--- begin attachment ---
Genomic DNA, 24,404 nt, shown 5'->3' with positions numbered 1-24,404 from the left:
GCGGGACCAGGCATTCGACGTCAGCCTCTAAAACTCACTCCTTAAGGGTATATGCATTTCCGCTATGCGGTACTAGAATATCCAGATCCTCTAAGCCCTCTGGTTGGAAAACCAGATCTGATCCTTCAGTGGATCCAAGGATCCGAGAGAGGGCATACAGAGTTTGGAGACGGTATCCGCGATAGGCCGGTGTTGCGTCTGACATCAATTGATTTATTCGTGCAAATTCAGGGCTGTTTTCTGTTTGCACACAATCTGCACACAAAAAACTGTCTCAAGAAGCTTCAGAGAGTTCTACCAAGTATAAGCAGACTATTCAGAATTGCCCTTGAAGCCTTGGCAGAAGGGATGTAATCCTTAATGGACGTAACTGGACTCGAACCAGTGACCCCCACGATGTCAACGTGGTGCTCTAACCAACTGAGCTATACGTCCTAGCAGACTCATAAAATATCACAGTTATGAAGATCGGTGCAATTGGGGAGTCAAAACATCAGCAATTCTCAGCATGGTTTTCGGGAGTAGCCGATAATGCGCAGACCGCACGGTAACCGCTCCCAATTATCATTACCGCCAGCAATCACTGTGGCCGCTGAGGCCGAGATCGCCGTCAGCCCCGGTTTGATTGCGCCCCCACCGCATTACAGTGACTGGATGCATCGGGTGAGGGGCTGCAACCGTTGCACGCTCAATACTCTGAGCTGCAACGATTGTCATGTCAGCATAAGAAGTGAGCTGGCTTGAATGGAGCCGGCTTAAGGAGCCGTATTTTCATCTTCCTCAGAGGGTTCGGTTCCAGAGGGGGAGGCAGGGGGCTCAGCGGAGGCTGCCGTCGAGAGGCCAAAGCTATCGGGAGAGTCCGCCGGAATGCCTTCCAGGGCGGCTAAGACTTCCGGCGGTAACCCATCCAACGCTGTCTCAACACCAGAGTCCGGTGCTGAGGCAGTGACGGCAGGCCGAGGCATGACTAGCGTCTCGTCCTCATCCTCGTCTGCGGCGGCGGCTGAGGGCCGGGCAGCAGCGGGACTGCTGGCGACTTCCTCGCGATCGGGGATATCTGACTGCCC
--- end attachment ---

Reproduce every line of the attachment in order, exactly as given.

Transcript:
Genomic DNA, 24,404 nt, shown 5'->3' with positions numbered 1-24,404 from the left:
GCGGGACCAGGCATTCGACGTCAGCCTCTAAAACTCACTCCTTAAGGGTATATGCATTTCCGCTATGCGGTACTAGAATATCCAGATCCTCTAAGCCCTCTGGTTGGAAAACCAGATCTGATCCTTCAGTGGATCCAAGGATCCGAGAGAGGGCATACAGAGTTTGGAGACGGTATCCGCGATAGGCCGGTGTTGCGTCTGACATCAATTGATTTATTCGTGCAAATTCAGGGCTGTTTTCTGTTTGCACACAATCTGCACACAAAAAACTGTCTCAAGAAGCTTCAGAGAGTTCTACCAAGTATAAGCAGACTATTCAGAATTGCCCTTGAAGCCTTGGCAGAAGGGATGTAATCCTTAATGGACGTAACTGGACTCGAACCAGTGACCCCCACGATGTCAACGTGGTGCTCTAACCAACTGAGCTATACGTCCTAGCAGACTCATAAAATATCACAGTTATGAAGATCGGTGCAATTGGGGAGTCAAAACATCAGCAATTCTCAGCATGGTTTTCGGGAGTAGCCGATAATGCGCAGACCGCACGGTAACCGCTCCCAATTATCATTACCGCCAGCAATCACTGTGGCCGCTGAGGCCGAGATCGCCGTCAGCCCCGGTTTGATTGCGCCCCCACCGCATTACAGTGACTGGATGCATCGGGTGAGGGGCTGCAACCGTTGCACGCTCAATACTCTGAGCTGCAACGATTGTCATGTCAGCATAAGAAGTGAGCTGGCTTGAATGGAGCCGGCTTAAGGAGCCGTATTTTCATCTTCCTCAGAGGGTTCGGTTCCAGAGGGGGAGGCAGGGGGCTCAGCGGAGGCTGCCGTCGAGAGGCCAAAGCTATCGGGAGAGTCCGCCGGAATGCCTTCCAGGGCGGCTAAGACTTCCGGCGGTAACCCATCCAACGCTGTCTCAACACCAGAGTCCGGTGCTGAGGCAGTGACGGCAGGCCGAGGCATGACTAGCGTCTCGTCCTCATCCTCGTCTGCGGCGGCGGCTGAGGGCCGGGCAGCAGCGGGACTGCTGGCGACTTCCTCGCGATCGGGGATATCTGACTGCCC